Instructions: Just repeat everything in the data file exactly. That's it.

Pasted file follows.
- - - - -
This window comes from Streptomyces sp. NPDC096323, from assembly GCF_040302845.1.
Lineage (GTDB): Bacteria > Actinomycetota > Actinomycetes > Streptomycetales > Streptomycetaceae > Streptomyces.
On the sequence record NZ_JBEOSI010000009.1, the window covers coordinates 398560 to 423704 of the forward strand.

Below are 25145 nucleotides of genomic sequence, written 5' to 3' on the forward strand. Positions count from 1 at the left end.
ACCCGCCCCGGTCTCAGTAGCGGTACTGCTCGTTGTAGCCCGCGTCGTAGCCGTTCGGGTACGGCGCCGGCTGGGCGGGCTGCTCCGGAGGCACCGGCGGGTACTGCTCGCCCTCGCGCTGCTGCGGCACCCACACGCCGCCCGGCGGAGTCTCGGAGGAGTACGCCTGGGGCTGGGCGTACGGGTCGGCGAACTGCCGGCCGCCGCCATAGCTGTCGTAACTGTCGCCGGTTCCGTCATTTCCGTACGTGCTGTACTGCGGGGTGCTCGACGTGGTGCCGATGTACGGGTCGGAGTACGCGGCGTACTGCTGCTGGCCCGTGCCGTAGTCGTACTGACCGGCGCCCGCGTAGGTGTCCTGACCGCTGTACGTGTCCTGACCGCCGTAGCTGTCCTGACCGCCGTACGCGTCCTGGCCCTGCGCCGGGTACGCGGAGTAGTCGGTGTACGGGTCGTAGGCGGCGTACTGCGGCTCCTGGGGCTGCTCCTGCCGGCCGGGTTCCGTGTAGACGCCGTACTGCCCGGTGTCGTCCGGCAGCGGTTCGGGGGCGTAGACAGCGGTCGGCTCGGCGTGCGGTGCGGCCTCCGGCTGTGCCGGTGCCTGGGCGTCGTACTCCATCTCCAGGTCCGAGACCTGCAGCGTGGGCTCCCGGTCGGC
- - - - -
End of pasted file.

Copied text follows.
This window comes from Streptomyces sp. NPDC096323, from assembly GCF_040302845.1.
Lineage (GTDB): Bacteria > Actinomycetota > Actinomycetes > Streptomycetales > Streptomycetaceae > Streptomyces.
On the sequence record NZ_JBEOSI010000009.1, the window covers coordinates 398560 to 423704 of the forward strand.

Below are 25145 nucleotides of genomic sequence, written 5' to 3' on the forward strand. Positions count from 1 at the left end.
ACCCGCCCCGGTCTCAGTAGCGGTACTGCTCGTTGTAGCCCGCGTCGTAGCCGTTCGGGTACGGCGCCGGCTGGGCGGGCTGCTCCGGAGGCACCGGCGGGTACTGCTCGCCCTCGCGCTGCTGCGGCACCCACACGCCGCCCGGCGGAGTCTCGGAGGAGTACGCCTGGGGCTGGGCGTACGGGTCGGCGAACTGCCGGCCGCCGCCATAGCTGTCGTAACTGTCGCCGGTTCCGTCATTTCCGTACGTGCTGTACTGCGGGGTGCTCGACGTGGTGCCGATGTACGGGTCGGAGTACGCGGCGTACTGCTGCTGGCCCGTGCCGTAGTCGTACTGACCGGCGCCCGCGTAGGTGTCCTGACCGCTGTACGTGTCCTGACCGCCGTAGCTGTCCTGACCGCCGTACGCGTCCTGGCCCTGCGCCGGGTACGCGGAGTAGTCGGTGTACGGGTCGTAGGCGGCGTACTGCGGCTCCTGGGGCTGCTCCTGCCGGCCGGGTTCCGTGTAGACGCCGTACTGCCCGGTGTCGTCCGGCAGCGGTTCGGGGGCGTAGACAGCGGTCGGCTCGGCGTGCGGTGCGGCCTCCGGCTGTGCCGGTGCCTGGGCGTCGTACTCCATCTCCAGGTCCGAGACCTGCAGCGTGGGCTCCCGGTCGGC